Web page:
Altadena Heritage Tree Page
Welcome to our Tree Page with information on selecting, planting, caring for and maintaining your trees. We also have information on upcoming or recorded events regarding trees.
Altadena Heritage has been working to maintain our existing tree canopy as well as increase it. While Altadena is not an urban center but rather suburban, it has a very high “Urban Heat Island Index.” This is because prevailing onshore winds carry heat from the LA basin up to the foothills until they are stopped by the San Gabriel Mountains right in Altadena. We published an article on this in our newsletter.
Planting Trees Really Helps
Planting trees is a very effective way to combat the Urban Heat Island effect, the others being installing cool roofs and cool pavements. Trees cool the air by transpiration and by shading heat absorbing surfaces. Some additional benefits of trees: they take pollutants and carbon dioxide out of the air, emit oxygen, encourage active transportation (walking, bicycling) by providing shade, stimulate economic activity, and improve health and wellbeing.
Learn to Select, Plant and Care for Your Trees
We have reached out to tree experts to help us provide a series of workshops and additional information to help residents make the right decisions about choosing, planting and caring for the best trees that suit our climate and contribute most to the cooling and improvement of our environment.
This effort is supported by a generous grant from Southern California Edison.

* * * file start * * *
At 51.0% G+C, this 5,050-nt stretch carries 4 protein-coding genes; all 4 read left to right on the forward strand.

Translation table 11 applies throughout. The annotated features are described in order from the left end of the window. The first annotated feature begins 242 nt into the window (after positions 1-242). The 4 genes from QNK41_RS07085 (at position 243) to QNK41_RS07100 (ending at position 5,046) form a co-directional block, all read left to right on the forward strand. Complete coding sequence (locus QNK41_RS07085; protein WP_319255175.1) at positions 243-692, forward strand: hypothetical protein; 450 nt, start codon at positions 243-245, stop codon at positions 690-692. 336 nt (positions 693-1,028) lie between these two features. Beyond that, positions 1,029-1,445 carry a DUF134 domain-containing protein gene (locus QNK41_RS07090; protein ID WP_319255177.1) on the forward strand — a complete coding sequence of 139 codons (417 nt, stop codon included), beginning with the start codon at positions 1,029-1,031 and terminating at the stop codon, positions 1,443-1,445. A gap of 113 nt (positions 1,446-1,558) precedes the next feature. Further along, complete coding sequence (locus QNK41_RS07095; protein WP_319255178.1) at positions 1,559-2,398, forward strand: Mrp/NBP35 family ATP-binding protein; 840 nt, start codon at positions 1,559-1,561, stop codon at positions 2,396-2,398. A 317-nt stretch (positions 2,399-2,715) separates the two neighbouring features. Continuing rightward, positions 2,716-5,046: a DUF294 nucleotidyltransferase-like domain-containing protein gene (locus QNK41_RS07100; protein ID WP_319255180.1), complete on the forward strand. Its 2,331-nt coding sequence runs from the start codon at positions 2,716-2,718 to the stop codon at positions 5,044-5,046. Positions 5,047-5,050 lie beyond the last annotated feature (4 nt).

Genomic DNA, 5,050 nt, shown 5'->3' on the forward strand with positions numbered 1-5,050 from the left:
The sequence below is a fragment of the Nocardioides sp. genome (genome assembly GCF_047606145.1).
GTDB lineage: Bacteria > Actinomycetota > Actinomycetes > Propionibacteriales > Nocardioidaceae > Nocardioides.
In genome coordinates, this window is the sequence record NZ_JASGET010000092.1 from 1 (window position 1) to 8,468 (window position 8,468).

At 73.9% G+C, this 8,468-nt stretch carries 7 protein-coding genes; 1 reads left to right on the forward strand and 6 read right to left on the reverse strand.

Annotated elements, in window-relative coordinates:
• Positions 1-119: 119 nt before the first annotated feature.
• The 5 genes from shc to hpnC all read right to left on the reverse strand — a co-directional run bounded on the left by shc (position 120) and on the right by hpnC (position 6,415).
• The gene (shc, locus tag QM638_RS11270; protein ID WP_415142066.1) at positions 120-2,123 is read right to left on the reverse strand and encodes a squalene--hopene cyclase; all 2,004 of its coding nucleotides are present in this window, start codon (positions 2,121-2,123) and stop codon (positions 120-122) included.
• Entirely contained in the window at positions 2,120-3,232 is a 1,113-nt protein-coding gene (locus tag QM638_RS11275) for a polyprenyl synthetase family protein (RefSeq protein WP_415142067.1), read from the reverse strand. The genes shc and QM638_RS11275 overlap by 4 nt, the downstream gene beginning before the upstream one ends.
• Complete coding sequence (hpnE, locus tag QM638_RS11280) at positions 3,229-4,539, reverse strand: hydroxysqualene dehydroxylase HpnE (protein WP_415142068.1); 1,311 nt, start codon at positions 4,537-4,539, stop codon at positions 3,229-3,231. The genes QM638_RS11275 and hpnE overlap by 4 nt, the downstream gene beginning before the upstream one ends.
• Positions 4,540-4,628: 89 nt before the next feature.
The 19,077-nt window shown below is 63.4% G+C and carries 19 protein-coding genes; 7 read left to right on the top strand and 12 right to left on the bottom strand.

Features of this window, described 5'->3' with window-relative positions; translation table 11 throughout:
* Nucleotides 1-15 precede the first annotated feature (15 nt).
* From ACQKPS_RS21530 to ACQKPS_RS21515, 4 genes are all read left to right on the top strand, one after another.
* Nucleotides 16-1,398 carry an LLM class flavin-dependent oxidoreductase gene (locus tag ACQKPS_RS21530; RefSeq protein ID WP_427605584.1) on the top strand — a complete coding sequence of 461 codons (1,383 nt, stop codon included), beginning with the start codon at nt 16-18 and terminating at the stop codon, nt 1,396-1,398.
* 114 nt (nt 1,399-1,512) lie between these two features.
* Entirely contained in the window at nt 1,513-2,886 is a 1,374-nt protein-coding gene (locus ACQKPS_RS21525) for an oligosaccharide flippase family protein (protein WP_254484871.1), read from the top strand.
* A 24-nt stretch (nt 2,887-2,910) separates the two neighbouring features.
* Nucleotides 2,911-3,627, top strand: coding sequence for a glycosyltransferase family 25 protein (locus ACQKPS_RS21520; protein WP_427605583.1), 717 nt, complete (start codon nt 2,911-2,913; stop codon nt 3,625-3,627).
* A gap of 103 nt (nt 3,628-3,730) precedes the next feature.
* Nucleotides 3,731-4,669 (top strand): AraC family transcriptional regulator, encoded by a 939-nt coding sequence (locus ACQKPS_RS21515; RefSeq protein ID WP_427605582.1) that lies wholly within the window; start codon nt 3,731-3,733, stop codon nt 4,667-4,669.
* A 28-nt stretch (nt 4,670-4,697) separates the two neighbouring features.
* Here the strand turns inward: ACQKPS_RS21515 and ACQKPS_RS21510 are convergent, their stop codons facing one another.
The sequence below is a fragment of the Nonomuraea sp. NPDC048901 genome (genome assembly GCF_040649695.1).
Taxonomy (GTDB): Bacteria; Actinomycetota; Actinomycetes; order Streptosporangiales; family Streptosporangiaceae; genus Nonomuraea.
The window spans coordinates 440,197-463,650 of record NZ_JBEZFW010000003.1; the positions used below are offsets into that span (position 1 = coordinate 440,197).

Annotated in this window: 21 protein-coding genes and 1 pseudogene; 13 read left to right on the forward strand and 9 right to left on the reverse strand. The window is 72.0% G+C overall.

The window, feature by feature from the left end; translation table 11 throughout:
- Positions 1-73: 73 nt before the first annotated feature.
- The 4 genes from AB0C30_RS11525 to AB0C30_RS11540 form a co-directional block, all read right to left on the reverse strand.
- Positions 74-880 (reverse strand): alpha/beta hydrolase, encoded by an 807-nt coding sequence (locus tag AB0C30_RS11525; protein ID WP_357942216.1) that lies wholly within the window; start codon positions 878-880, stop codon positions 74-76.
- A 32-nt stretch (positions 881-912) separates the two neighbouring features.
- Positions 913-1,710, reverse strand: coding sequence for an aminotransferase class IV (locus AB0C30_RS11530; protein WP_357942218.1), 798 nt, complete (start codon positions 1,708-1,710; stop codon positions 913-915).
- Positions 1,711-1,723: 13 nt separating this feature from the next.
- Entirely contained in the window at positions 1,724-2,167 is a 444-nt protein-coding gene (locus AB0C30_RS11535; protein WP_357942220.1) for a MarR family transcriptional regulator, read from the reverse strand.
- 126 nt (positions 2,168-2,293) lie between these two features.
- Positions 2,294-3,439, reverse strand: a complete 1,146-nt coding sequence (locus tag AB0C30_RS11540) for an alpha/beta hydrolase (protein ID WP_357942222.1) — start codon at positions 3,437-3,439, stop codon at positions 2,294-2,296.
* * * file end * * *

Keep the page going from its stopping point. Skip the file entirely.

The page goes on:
2020 Tree Workshops
September 26, 10 am – 12 pm
Right Tree, Right Place – Tree Selection and Siting
Led by tree expert and plant pathologist, Dr. Jerrold Turney
October 24, 10 am – 12 pm
Pruning and Tree Care
Presented by tree expert
and plant pathologist,
Dr. Jerrold Turney
November 7, 10 am – 12 pm
A Tree Planting Demonstration
Presented by tree expert and plant pathologist Dr. Jerry Turney
Altadena Heritage has compiled the following list of online resources to learn more about trees – how to access, select, plant and care for them.
L.A. County Public Works will plant a tree in your parkway for free if space meets criteria. Call 818-249-3094 to request a parkway tree.
SelecTree, Cal Poly San Luis Obispo – Website
Provides a wealth of information on any particular species of tree.
Tree People – Website
Very active in Los Angeles. This is a great website with lots of information about the Urban Forest, trees, gardening, how to get involved, etc. The DIY section is very good.
California ReLeaf – Website
Provides grants to communities for arbor day events and for large planting projects. They advocate for planting large trees, as those will have a larger impact on climate change and the urban heat island effect. Website has webinars, videos, slide show presentations, newsletter, links to many resources.
California Urban Forests Council – Website
L.A. and Orange Counties Regional Urban Forests Council – Website
Presentations of past seminars available here. Publishes a tree guide.
International Society of Arboriculture – Website
Lots of advice for the tree owner, including how to buy a high-quality tree. Will help you find certified arborists in our area and check their credentials.
Tree Care for Birds – Website